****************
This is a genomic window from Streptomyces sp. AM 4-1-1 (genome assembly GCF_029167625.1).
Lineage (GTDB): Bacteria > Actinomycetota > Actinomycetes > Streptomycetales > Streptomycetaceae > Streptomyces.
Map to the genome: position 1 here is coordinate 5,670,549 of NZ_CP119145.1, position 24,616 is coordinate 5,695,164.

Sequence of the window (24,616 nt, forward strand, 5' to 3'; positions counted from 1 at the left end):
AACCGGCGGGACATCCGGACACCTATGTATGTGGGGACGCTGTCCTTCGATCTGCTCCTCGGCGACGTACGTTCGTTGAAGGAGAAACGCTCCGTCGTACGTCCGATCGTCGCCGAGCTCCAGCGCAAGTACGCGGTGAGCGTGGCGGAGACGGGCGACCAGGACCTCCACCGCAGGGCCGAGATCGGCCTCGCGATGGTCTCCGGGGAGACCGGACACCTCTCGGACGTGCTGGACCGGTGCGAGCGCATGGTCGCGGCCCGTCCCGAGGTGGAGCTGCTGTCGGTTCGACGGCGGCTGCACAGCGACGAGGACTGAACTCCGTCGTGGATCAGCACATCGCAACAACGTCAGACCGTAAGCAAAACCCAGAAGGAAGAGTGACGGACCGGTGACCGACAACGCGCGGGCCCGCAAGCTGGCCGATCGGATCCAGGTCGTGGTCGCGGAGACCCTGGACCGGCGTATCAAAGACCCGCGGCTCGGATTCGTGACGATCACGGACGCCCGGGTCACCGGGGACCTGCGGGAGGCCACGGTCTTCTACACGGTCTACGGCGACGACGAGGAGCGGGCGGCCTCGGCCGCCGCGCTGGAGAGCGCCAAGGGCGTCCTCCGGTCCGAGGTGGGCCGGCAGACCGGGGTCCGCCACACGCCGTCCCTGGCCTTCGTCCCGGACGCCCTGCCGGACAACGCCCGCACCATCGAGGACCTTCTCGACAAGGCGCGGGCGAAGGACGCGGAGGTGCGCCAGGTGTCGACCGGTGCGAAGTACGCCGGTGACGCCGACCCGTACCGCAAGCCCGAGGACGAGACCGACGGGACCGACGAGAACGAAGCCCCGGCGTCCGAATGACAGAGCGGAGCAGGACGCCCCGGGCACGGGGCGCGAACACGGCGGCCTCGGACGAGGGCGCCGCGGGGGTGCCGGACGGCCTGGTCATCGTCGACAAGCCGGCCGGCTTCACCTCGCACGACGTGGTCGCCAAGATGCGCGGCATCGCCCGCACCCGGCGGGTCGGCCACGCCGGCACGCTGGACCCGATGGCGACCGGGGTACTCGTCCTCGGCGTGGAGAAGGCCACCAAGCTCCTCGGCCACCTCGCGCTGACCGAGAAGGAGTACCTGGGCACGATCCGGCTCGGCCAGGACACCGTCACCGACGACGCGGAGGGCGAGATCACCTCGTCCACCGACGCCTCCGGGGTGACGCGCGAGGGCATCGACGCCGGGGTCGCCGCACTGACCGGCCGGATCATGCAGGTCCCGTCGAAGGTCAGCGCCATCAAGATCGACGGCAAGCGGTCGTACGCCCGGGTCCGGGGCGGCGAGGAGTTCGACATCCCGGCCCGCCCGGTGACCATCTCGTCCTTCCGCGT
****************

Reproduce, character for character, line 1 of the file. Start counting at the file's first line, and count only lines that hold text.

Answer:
This is a genomic window from Streptomyces sp. AM 4-1-1 (genome assembly GCF_029167625.1).